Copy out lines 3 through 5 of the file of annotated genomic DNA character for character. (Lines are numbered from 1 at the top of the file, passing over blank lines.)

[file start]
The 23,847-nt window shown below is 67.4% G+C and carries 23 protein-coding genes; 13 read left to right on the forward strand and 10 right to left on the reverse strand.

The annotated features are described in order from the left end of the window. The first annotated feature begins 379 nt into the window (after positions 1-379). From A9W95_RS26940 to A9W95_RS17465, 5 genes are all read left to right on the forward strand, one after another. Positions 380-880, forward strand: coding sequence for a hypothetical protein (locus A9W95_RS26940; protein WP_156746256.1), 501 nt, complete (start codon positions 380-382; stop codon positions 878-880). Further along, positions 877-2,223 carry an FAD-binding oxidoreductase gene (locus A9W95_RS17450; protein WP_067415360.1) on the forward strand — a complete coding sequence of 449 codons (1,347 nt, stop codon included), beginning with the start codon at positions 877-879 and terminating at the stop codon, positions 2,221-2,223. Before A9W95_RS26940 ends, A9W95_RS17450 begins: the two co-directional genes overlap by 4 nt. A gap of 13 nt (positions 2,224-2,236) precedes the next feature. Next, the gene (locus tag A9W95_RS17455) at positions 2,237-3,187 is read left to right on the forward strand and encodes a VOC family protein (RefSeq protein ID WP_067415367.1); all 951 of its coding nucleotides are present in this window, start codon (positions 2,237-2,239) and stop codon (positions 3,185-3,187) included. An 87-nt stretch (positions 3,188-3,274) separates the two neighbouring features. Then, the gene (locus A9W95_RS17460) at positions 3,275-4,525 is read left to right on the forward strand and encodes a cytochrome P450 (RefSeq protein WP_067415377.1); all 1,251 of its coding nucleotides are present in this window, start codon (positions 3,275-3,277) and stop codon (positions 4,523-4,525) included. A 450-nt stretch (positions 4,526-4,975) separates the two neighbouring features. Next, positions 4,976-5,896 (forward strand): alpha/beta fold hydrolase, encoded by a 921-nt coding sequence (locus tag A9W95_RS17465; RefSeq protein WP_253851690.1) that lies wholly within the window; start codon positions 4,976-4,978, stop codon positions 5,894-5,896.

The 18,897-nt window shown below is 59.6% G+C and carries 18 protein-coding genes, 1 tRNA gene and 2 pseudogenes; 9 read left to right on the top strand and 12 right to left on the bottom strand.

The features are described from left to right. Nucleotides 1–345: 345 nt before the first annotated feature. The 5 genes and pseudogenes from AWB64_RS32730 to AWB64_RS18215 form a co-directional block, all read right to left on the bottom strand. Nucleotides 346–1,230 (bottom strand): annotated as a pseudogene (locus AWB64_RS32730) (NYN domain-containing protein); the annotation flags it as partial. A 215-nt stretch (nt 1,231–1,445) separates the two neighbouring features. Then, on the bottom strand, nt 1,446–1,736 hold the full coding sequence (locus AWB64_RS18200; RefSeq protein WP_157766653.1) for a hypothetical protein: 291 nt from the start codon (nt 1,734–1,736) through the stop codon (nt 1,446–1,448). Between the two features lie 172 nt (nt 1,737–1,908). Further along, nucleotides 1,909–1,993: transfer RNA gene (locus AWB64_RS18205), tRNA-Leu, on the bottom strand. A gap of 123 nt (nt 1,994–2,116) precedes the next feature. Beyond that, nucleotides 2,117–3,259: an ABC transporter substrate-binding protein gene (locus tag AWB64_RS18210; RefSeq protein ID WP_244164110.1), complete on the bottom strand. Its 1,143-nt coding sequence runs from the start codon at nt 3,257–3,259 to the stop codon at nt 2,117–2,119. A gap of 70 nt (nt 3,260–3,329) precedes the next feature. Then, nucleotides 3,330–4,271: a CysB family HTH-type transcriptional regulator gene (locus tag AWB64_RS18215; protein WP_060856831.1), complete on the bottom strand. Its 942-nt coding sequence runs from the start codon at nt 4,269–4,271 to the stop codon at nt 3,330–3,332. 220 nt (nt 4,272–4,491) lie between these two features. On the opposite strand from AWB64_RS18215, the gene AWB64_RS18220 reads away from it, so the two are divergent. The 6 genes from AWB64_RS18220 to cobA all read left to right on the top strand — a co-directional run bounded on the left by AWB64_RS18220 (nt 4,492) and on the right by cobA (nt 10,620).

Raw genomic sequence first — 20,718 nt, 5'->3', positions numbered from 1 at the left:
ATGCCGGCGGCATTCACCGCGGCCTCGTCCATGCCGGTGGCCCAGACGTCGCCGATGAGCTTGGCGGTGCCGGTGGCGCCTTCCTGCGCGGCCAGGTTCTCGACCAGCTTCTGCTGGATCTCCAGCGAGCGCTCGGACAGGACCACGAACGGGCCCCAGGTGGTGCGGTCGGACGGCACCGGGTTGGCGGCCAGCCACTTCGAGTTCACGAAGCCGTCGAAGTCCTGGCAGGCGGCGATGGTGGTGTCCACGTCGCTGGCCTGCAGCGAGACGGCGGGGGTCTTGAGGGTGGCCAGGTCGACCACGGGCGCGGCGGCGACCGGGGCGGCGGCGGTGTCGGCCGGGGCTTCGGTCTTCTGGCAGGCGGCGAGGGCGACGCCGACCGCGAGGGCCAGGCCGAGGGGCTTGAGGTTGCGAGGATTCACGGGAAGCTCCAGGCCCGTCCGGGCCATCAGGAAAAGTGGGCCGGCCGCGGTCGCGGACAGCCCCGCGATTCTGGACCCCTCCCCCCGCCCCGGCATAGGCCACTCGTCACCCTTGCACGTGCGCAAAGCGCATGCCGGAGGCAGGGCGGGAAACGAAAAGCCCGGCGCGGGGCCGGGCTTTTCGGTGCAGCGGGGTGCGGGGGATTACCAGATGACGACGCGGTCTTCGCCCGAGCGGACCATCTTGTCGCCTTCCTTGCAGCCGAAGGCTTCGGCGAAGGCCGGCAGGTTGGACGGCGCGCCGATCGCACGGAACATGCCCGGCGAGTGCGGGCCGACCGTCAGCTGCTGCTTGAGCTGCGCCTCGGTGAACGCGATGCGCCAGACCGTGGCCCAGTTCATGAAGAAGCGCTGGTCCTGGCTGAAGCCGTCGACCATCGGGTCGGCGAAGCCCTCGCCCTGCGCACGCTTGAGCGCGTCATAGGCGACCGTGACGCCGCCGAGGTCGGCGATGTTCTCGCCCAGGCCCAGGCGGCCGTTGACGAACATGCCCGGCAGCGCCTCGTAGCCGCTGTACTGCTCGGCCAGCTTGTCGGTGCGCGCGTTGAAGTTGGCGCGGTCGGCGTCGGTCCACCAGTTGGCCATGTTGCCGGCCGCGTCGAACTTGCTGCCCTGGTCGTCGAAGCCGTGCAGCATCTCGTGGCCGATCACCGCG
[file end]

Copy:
The 18,897-nt window shown below is 59.6% G+C and carries 18 protein-coding genes, 1 tRNA gene and 2 pseudogenes; 9 read left to right on the top strand and 12 right to left on the bottom strand.

The features are described from left to right. Nucleotides 1–345: 345 nt before the first annotated feature. The 5 genes and pseudogenes from AWB64_RS32730 to AWB64_RS18215 form a co-directional block, all read right to left on the bottom strand. Nucleotides 346–1,230 (bottom strand): annotated as a pseudogene (locus AWB64_RS32730) (NYN domain-containing protein); the annotation flags it as partial. A 215-nt stretch (nt 1,231–1,445) separates the two neighbouring features. Then, on the bottom strand, nt 1,446–1,736 hold the full coding sequence (locus AWB64_RS18200; RefSeq protein WP_157766653.1) for a hypothetical protein: 291 nt from the start codon (nt 1,734–1,736) through the stop codon (nt 1,446–1,448). Between the two features lie 172 nt (nt 1,737–1,908). Further along, nucleotides 1,909–1,993: transfer RNA gene (locus AWB64_RS18205), tRNA-Leu, on the bottom strand. A gap of 123 nt (nt 1,994–2,116) precedes the next feature. Beyond that, nucleotides 2,117–3,259: an ABC transporter substrate-binding protein gene (locus tag AWB64_RS18210; RefSeq protein ID WP_244164110.1), complete on the bottom strand. Its 1,143-nt coding sequence runs from the start codon at nt 3,257–3,259 to the stop codon at nt 2,117–2,119. A gap of 70 nt (nt 3,260–3,329) precedes the next feature. Then, nucleotides 3,330–4,271: a CysB family HTH-type transcriptional regulator gene (locus tag AWB64_RS18215; protein WP_060856831.1), complete on the bottom strand. Its 942-nt coding sequence runs from the start codon at nt 4,269–4,271 to the stop codon at nt 3,330–3,332. 220 nt (nt 4,272–4,491) lie between these two features. On the opposite strand from AWB64_RS18215, the gene AWB64_RS18220 reads away from it, so the two are divergent. The 6 genes from AWB64_RS18220 to cobA all read left to right on the top strand — a co-directional run bounded on the left by AWB64_RS18220 (nt 4,492) and on the right by cobA (nt 10,620).

Raw genomic sequence first — 20,718 nt, 5'->3', positions numbered from 1 at the left: